Asian shares, dollar, euro steady as markets await ECB meeting


Asian shares were mixed on Thursday after a sharp fall in mainland Chinese shares rekindled worries about the health of China’s economy, while investors awaited word from the European Central Bank on its plans regarding additional stimulus.

MSCI’s broadest index of Asia-Pacific shares outside Japan .MIAPJ0000PUS, and Japan’s Nikkei .N225 pared earlier losses, to hold steady at 0247 GMT.

Wall Street stocks lost momentum overnight, with the S&P 500 .SPX losing 0.6 percent despite earlier gains, failing to extend a rally since late last month beyond its 100-day moving average.

The dollar held steady against a basket of six currencies .DXY at 119.90, and versus the yenJPY= at 119.88 yen.

“The most notable influence on markets recently has been the quarterly reporting in the U.S, which has shown a softening of outcomes relative to expectations,” said Angus Gluskie, managing director of White Funds Management in Sydney.

“Investors remain cautious on the Chinese outlook notwithstanding the uptick in a small number of indicators,” he said.

The Shanghai Composite stock index .SSEC slumped 3 percent on Wednesday, its worst daily performance in five weeks after a relatively calm month, reminding investors that China’s markets and economy are still far from stable.

The Shanghai index, which slipped in early trade, was little changed, while the CSI 300 index.CSI300 gained 0.3 percent. The Hang Seng index .HSI dropped 0.7 percent.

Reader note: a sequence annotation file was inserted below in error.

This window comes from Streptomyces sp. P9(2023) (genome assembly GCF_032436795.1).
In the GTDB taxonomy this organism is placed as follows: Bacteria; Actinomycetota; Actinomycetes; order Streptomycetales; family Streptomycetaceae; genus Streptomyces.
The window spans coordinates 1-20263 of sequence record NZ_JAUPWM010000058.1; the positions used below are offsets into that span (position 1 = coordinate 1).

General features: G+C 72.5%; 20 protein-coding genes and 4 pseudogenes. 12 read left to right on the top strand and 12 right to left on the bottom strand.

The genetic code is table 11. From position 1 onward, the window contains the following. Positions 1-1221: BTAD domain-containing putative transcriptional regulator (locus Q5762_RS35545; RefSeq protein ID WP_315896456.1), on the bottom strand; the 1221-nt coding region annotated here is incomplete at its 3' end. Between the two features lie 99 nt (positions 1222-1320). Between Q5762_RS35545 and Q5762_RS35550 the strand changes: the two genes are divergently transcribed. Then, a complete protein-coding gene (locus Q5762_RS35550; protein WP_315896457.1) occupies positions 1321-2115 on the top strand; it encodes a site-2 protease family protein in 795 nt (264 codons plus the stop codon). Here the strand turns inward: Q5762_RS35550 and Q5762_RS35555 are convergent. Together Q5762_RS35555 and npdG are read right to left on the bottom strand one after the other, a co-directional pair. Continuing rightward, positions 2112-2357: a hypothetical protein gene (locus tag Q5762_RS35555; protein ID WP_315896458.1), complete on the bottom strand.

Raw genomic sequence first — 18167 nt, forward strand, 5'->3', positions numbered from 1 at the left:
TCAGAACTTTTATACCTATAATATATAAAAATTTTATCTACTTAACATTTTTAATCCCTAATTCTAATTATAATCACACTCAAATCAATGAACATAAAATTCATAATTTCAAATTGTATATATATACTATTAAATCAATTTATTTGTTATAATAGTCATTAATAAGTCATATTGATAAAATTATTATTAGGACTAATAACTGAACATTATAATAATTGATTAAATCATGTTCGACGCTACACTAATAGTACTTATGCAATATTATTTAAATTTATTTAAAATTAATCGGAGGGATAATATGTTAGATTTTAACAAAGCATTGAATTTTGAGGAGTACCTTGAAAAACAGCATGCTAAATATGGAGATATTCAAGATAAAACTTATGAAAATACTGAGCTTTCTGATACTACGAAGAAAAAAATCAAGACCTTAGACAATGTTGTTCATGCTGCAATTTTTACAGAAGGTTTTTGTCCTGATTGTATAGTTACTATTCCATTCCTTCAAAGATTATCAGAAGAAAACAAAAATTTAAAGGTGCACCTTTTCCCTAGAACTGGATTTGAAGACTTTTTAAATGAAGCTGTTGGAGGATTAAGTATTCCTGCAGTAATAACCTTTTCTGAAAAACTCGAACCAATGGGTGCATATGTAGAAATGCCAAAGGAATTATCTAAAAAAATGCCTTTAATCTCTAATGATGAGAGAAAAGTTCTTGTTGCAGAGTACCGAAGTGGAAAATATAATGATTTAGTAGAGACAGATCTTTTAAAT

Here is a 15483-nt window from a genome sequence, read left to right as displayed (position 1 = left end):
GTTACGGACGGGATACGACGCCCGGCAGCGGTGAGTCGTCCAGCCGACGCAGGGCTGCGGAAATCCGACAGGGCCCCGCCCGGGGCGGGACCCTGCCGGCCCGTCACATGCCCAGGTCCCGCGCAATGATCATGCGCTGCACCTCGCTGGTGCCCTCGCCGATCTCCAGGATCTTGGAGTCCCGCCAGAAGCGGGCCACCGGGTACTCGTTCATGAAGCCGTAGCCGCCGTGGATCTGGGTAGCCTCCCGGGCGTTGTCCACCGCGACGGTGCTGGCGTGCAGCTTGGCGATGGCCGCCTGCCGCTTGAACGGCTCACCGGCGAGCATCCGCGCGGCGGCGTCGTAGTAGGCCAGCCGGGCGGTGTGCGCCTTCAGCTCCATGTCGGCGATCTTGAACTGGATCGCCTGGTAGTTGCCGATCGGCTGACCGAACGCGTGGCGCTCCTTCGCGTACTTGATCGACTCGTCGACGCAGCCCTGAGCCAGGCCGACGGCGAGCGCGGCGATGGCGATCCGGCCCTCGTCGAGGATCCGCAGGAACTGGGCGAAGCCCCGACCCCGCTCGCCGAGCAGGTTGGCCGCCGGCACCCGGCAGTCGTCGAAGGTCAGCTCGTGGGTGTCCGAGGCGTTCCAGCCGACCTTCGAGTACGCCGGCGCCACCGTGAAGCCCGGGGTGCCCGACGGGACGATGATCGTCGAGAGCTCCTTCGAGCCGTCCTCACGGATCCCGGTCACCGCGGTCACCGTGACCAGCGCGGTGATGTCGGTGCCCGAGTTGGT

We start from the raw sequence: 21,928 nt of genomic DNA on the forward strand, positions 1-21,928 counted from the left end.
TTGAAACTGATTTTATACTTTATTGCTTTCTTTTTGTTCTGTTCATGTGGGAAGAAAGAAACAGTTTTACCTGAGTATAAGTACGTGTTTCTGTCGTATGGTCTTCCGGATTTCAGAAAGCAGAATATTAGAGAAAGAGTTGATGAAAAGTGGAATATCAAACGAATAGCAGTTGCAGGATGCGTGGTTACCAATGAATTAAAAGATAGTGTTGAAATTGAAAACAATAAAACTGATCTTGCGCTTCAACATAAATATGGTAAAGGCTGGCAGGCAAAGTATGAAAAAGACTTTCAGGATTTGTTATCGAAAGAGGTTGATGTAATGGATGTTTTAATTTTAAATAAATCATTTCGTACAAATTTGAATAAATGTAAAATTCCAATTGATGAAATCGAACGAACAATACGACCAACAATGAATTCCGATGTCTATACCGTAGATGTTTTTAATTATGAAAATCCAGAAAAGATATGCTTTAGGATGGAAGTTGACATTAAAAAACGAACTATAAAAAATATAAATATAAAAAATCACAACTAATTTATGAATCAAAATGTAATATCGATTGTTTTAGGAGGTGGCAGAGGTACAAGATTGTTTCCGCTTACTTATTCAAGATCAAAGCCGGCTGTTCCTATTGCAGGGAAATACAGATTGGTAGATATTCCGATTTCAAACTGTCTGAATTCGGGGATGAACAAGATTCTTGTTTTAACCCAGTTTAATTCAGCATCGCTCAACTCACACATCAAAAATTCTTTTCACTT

Chinese stocks’ renewed weakness has put fresh pressure on commodity-linked currencies and emerging market currencies.

Emerging market currencies from the Malaysian ringgit MYR= to the Chilean peso CLP=stepped back from recent highs.

The recovery in many share markets since last month has in fact been partly supported by hopes policymakers around the world may take steps to bolster their respective economies.

Those hopes will be tested in an event-packed period toward the end of the month that starts with the European Central Bank’s policy meeting on Thursday.

ECB President Mario Draghi is widely expected to keep the door open for more monetary stimulus in the face of deflation risks, but is seen stopping short of taking new policy steps at Thursday’s meeting.

That meeting will be followed next week by central bank policy meetings in the U.S. and Japan, as well as four-day leadership meeting of China’s Communist party.

“I think the rebound in markets is coming to an end. From now, markets will be looking to policy events later this month as well as corporate earnings,” said Hirokazu Kabeya, chief global strategist at Daiwa Securities.

The euro stood at $1.1342 EUR=, barely moving this week ahead of the ECB’s meeting.

The Australian dollar AUD=D4 recovered to $0.7226 after tumbling to $0.7202 on Wednesday, its lowest in a week. The Canadian dollar CAD=D4 fell to C$1.3149 per U.S. dollar on Thursday, its lowest in 2 1/2 weeks, as the Canadian central bank lowered its growth forecasts for 2016 and 2017. It has since recovered to C$1.3112.

Oil prices fell to three-week lows as the U.S. government reported a bigger than expected build-up in crude oil stockpiles.

Brent futures LCOc1 dropped to a three-week low of $47.50 per barrel on Wednesday and last stood at $48.07.

U.S. crude futures CLc1 settled at $45.55 a barrel, after slumping to $44.86 a barrel, the lowest since Oct. 2, in earlier trade.

U.S. natural gas futures NGc1 fell to a three-year low of $2.379 per million British thermal units on Wednesday on forecasts for warmer weather over the next two weeks. They were last trading at $2.396.


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